Music plays a fairly significant role in my life. Playing an instrument has taught me the importance of practice making perfect. I love the sound my cello makes when the bow and my fingers move in unison. In addition to making music, I love listening to contemporary artists as well as artists from the past. I use music during swim meets to pump me up. Music also helps when I’m having a bad day because it provides an escape from stress.


I listen to all genres of music, although contemporary pop is probably my favorite. During swim meets, I listen to fast, booming, pump-you-up types of music on my iPod. At home, I like listening to One Direction. When I’m in the car with my mom, we listen to top 40’s. When I’m in the car with my dad, it is the Beatles and only the Beatles, 24/7.


A brief list of the artists I enjoy listening to is below:


  • ONE DIRECTION!!!

  • 5SOS

  • Ed Sheeran

  • Ariana Grande

  • Pitbull

  • Usher

  • Meaghan Trainor

  • Onerepublic

  • Maroon 5

  • Sam Smith

  • Bastille

  • Fifth Harmony


    A list of songs that I love are below:


  • Steal My Girl- One Direction

  • I Want- One Direction

  • Moments- One Direction

  • Pompeii- Bastille

  • Maps- Maroon 5

  • Stay With Me- Sam Smith

  • Counting Stars- Onerepublic

  • Brighter Than The Sun- Colbie Caillat

  • I Gotta Feeling- Black Eyed Peas


The song, "Rumor Has It," by Adele is special to me because it was the walk-out song played for the finalists swimming in the 200 breast at the 2012 Eastern Zone Championships. I felt so blessed and proud to be rewarded for my endless hours of practice; in fact, I used this song again for my grand entrance during my Bat Mitzvah reception, just because it reminded me of working so hard to achieve an important goal.


If I had to choose one personal theme song, it would have to be "Brighter than the Sun," by Colbie Caillat.


"Brighter Than The Sun"-- Colbie Caillat


Stop me on the corner

I swear you hit me like a vision

I, I, I wasn't expecting

But who am I to tell fate where it's supposed to go with it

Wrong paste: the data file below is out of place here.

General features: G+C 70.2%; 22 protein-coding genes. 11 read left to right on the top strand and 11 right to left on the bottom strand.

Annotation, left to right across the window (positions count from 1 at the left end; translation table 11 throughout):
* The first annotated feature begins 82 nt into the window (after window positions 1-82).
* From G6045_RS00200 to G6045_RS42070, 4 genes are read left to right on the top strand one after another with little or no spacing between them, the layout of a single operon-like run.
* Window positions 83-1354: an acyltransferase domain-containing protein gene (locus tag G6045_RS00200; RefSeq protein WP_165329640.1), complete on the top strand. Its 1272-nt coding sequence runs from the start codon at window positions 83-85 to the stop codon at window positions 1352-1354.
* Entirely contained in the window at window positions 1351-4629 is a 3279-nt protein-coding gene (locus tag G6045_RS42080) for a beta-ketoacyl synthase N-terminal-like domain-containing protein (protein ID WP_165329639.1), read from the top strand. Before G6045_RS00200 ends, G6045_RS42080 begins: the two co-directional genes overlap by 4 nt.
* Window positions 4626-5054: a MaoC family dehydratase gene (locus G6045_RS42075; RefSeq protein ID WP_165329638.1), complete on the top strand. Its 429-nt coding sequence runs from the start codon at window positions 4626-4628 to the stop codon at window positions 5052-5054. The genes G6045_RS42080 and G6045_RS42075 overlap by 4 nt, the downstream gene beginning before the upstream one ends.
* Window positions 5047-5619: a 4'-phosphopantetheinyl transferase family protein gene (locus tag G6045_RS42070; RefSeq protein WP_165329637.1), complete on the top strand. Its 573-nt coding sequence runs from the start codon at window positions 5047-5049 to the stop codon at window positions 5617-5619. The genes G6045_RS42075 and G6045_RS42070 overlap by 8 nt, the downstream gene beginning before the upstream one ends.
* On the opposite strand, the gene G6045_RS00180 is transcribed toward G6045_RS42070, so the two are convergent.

Don't you blink you might miss it

See we got a right to just love it or leave it

You find it and keep it

Cause it ain't every day you get the chance to say


Oh, this is how it starts, lightning strikes the heart

It goes off like a gun, brighter than the sun

Oh, we could be the stars, falling from the sky

Shining how we want, brighter than the sun


I've never seen it, I found this love, I'm gonna feed it

You better believe, I'm gonna treat it better than anything I've ever had

Cause you're so damn beautiful

Read it, it's signed and delivered let's seal it

Boy we go together like peanuts and paydays and Marley and reggae

And everybody needs to get a chance to say


Oh, this is how it starts, lightning strikes the heart

It goes off like a gun, brighter than the sun

Oh, we could be the stars, falling from the sky

Shining how we want, brighter than the sun


Everything is like a white out, cause we shika-shika a shine down

Even when the, when the light's out but I can see you glow

Got my head up in the rafters, got me happy ever after

Never felt this way before, ain't felt this way before


I swear you hit me like a vision

I, I, I wasn't expecting

But who am I to tell fate where it's supposed to go?


Oh, this is how it starts, lightning strikes the heart

It goes off like a gun, brighter than the sun

Oh, we could be the stars, falling from the sky

Shining how we want, brighter than the sun, yeah

Oho, yeah, oho


Oh, this is how it starts, lightning strikes the heart

It goes off like a gun, brighter than the sun

Oh, we could be the stars, falling from the sky

Shining how we want, brighter than the sun, yeah

Brighter than the sun.

Brighter than the sun.

Brighter than the sun.

Oho, yeah, oho


Oh, this is how it starts, lightning strikes the heart

It goes off like a gun, brighter than the sun

Oh, this is how it starts, lightning strikes the heart

It goes off like a gun, brighter than the sun

Oh, this is how it starts, lightning strikes the heart

It goes off like a gun, brighter than the sun

Oh, this is how it starts, lightning strikes the heart

It goes off like a gun, brighter than the sun



I like this particular song because of how positive and uplifting I find the melody and the lyrics. Even though it probably was meant to be a love song, I connect more with the positive notes of the song. This song was part of the soundtrack for the movie, Soul Surfer, and is as upbeat as the main character, Bethany Hamilton.


This song represents me because I see my personality as uplifting as the melody. I see my soul as bright as the sun, and as bright as the stars falling from the sky. I believe I can achieve anything and be as bright as the sun.


“But who am I to tell fate where it's supposed to go with it” are the lyrics most meaningful to me. Fate is never predetermined when a baby is born. Fate is determined by the individual as they grow up and make choices on what sort of direction they want to make in their lives. The fact that I believe my fate will be as “bright as the sun” is why these lyrics are so meaningful to me.

Chapter 7: Room Sweet Room